A modern-age pioneer of power electronics, Narain Hingorani is considered the father of flexible alternating current transmission systems (FACTS) and custom power innovations, and a leader in high voltage direct current (HVDC). His developments are expected to revolutionize future alternating current (AC) power transmission and distribution systems.Read More
Bower Award and Prize for Achievement in Science
Dr. Brinster is the recipient of the 1997 Bower Award and Prize for Achievement in Science. He has made groundbreaking contributions to the development of methods to transfer foreign genes into animals and the use of these methods to understand the activity and function of genes.Read More
A renowned researcher in the field of structural molecular biology, Alexander Rich's work furthered understanding of the roles of DNA abd RNA in heredity. In 1979, Rich and his team made a shocking discovery: "left-handed" DNA. This screw-shape form was dubbed Z-DNA, and Rich later discovered a biological role in making modifications to genetic material.Read More
Passionate about science from a young age, Isabella Karle had completed her B.S., M.S., and Ph.D. (all in physical chemistry) from the University of Michigan by the age of twenty-three. After serving as the first female member of the chemistry faculty at the University of Michigan, Dr. Karle and her husband (also a scientist, who later won a Nobel Prize) took up positions at the U.S. Naval Research Laboratory (NRL) in 1946.Read More
Dr. Yang completed his B. Sc. degree at National Southwest Associated Universityin 1942, and received his M.Sc. degree in 1944 from Tsinghua University. He left China to go to the United States at the end of World War II on a Tsinghua University Fellowship, and entered the University of Chicago in January 1946. In 1957, Dr. Yang won the Nobel Prize in Physics.
Dr. Yang's primary interests in physics focus on elementary particle physics; statistical mechanics; and condensed matter physics.
Information as of 1994Read More
Frederick P. Brooks received an A.B. in Physics from Duke University in 1953, and a Ph.D. in Computer Science from Harvard University in 1956.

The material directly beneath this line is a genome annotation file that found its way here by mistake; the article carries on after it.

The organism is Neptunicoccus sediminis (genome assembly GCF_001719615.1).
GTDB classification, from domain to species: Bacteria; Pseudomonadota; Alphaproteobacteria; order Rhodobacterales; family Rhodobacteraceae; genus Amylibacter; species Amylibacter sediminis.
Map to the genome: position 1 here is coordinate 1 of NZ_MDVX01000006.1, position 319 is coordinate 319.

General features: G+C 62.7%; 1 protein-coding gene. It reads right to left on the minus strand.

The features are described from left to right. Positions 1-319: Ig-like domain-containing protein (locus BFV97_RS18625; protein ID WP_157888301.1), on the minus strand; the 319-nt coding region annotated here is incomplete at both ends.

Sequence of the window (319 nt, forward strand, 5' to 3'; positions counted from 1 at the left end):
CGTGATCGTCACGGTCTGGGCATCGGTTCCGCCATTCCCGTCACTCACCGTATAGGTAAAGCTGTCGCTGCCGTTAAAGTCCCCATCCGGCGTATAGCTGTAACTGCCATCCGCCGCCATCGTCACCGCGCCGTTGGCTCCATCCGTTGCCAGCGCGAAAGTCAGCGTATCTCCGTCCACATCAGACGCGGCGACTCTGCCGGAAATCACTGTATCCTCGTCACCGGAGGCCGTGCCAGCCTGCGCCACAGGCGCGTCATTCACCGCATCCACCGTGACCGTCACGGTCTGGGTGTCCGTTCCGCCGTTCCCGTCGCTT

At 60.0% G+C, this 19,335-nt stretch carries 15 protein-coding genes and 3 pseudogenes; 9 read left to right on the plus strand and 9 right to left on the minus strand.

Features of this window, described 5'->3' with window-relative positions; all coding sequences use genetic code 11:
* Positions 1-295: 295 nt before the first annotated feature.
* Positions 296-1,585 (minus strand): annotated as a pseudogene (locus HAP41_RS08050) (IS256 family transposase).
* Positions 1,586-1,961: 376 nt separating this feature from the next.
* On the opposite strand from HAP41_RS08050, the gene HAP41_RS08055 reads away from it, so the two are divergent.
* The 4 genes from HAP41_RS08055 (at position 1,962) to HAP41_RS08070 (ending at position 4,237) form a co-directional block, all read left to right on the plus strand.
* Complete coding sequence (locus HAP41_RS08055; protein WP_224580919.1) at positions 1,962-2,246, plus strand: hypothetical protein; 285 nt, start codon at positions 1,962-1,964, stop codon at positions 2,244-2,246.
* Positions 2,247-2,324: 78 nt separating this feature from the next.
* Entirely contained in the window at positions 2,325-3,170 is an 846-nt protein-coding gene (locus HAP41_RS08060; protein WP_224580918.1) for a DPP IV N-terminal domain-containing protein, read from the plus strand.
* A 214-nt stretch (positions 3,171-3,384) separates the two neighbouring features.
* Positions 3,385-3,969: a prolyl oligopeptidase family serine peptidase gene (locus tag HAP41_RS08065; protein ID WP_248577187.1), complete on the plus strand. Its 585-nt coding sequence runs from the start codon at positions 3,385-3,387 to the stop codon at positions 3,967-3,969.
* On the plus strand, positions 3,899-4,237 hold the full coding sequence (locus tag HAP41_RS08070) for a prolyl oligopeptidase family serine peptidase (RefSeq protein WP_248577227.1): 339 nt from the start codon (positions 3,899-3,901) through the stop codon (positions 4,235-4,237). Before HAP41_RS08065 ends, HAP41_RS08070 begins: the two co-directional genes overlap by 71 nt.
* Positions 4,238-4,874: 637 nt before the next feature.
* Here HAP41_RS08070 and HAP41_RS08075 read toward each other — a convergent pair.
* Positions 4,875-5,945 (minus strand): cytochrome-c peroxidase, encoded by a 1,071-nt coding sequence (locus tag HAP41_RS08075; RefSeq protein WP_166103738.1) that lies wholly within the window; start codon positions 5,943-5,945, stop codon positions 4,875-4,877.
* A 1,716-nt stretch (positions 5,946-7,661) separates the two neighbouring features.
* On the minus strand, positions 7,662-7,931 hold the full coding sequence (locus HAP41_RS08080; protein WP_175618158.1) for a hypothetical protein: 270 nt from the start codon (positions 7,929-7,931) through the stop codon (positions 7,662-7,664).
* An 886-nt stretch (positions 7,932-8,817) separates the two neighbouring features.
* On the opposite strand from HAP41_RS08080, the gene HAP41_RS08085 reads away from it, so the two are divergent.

Dr. Brooks worked for IBM Corporation, in Poughkeepsie and Yorktown, New York, from 1956 to 1965. For his pioneering work as the architect of the Stretch and Harvest computers, as well as managing the development of the System/360 computers and OS/360 software, he received a National Medal of Technology.Read More
Sir Martin Rees is one of the world's leading theorists in the field of astrophysics and cosmology. He was the first to propose the fantastic and now widely accepted theory that the engines driving the high-energy, deep-space quasars seen through the Hubble Space Telescope are actually enormous black holes. England's Astronomer Royal, Rees was Plumian Professor of Astronomy and Experimental Philosophy at Cambridge University, and was elected to this chair at the age of 30.Read More
Seymour Benzer began his career in science as a solid-state physicist, switching to biology in 1949. In the early 1960's, after having made several major contributions to the understanding of gene structure and the genetic code, he switched fields again and pioneered an entirely new era in neurogenetics. He has developed amazing insights into the nature of human behavior and brain disease by studying the fruit fly. Dr.Read More
Henri Kagan is widely recognized as a pioneer in the field of asymmetric catalysis. His discoveries have had far-reaching impact on the pharmaceutical industry. Dr. Kagan studied at the Sorbonne in Paris before receiving his Ph.D. from the College of France in 1960. After a nearly 40-year career at the Universite Paris-Sud in Orsay, France, he now serves as an emeritus professor. His career has spanned the world, and he continues to be an active visiting lecturer, author, and enthusiastic mentor to young chemists.Read More